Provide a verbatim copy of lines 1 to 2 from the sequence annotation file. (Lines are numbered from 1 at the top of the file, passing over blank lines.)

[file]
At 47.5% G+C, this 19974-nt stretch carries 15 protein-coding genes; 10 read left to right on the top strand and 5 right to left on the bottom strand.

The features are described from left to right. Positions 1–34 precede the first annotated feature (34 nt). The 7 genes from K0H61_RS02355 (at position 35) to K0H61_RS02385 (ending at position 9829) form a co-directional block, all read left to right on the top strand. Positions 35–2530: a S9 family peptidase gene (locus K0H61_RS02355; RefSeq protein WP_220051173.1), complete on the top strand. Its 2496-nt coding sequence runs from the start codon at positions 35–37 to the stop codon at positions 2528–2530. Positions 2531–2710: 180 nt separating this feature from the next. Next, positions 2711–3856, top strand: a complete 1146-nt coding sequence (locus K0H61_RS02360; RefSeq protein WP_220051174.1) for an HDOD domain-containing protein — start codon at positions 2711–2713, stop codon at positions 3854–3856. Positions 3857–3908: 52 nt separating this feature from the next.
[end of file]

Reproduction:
At 47.5% G+C, this 19974-nt stretch carries 15 protein-coding genes; 10 read left to right on the top strand and 5 right to left on the bottom strand.

The features are described from left to right. Positions 1–34 precede the first annotated feature (34 nt). The 7 genes from K0H61_RS02355 (at position 35) to K0H61_RS02385 (ending at position 9829) form a co-directional block, all read left to right on the top strand. Positions 35–2530: a S9 family peptidase gene (locus K0H61_RS02355; RefSeq protein WP_220051173.1), complete on the top strand. Its 2496-nt coding sequence runs from the start codon at positions 35–37 to the stop codon at positions 2528–2530. Positions 2531–2710: 180 nt separating this feature from the next. Next, positions 2711–3856, top strand: a complete 1146-nt coding sequence (locus K0H61_RS02360; RefSeq protein WP_220051174.1) for an HDOD domain-containing protein — start codon at positions 2711–2713, stop codon at positions 3854–3856. Positions 3857–3908: 52 nt separating this feature from the next.